Self-esteem is a topic that has generated a fair amount of controversy over the last few decades, but one thing seems clear: you don’t get healthy self-esteem from constantly telling yourself how great you are, or even from other people telling you how great you are. You get healthy self-esteem from behaving in ways that you yourself find estimable.
For instance, you feel better about yourself when you keep a difficult resolution, meet a challenge, solve a problem, learn a skill, or cross something unpleasant off your to-do list. And one of the best ways to feel better about yourself is to help someone else. Do good, feel good.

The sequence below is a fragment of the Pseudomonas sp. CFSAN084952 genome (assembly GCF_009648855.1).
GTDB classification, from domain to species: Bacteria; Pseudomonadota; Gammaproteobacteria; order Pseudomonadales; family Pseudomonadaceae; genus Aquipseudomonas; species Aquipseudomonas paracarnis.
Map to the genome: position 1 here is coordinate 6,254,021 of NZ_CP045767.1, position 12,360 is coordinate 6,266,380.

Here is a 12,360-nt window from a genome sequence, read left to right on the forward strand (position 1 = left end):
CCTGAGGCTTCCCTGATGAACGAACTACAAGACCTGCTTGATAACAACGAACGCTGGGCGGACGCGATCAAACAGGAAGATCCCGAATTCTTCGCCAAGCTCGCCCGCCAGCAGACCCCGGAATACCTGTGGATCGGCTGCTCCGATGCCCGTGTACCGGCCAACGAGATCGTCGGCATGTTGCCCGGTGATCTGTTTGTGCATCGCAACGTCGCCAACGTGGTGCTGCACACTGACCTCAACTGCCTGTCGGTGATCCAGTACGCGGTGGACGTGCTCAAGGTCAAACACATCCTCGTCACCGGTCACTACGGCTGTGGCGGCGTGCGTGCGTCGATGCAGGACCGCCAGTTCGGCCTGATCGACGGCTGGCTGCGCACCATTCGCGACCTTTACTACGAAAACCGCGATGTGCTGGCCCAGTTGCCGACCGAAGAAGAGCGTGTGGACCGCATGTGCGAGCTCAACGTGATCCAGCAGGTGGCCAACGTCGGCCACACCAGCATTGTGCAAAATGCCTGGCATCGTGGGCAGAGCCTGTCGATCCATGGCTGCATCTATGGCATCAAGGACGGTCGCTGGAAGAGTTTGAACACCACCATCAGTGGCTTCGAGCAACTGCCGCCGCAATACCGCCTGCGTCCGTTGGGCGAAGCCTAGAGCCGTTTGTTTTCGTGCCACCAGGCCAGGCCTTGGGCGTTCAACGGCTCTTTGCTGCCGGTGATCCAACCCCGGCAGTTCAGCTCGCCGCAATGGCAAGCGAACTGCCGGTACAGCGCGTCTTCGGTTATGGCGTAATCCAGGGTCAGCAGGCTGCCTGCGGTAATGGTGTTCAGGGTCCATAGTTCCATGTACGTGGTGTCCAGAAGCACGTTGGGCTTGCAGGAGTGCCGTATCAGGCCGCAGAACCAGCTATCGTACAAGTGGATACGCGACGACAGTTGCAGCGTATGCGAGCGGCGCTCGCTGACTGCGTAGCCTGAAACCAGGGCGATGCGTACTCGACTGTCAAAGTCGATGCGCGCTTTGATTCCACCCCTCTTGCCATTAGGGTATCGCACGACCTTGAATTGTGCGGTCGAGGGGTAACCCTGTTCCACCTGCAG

I had a friend who went through a period of tremendous rejection: she was fired from her job, she didn’t get into the graduate program to which she’d applied, and her boyfriend broke up with her. Everything worked out fine, and I asked her how she got through such a tough time. She said, “I was practically addicted to doing good deeds for other people. It was the only way I could make myself feel like I wasn’t a total loser.”
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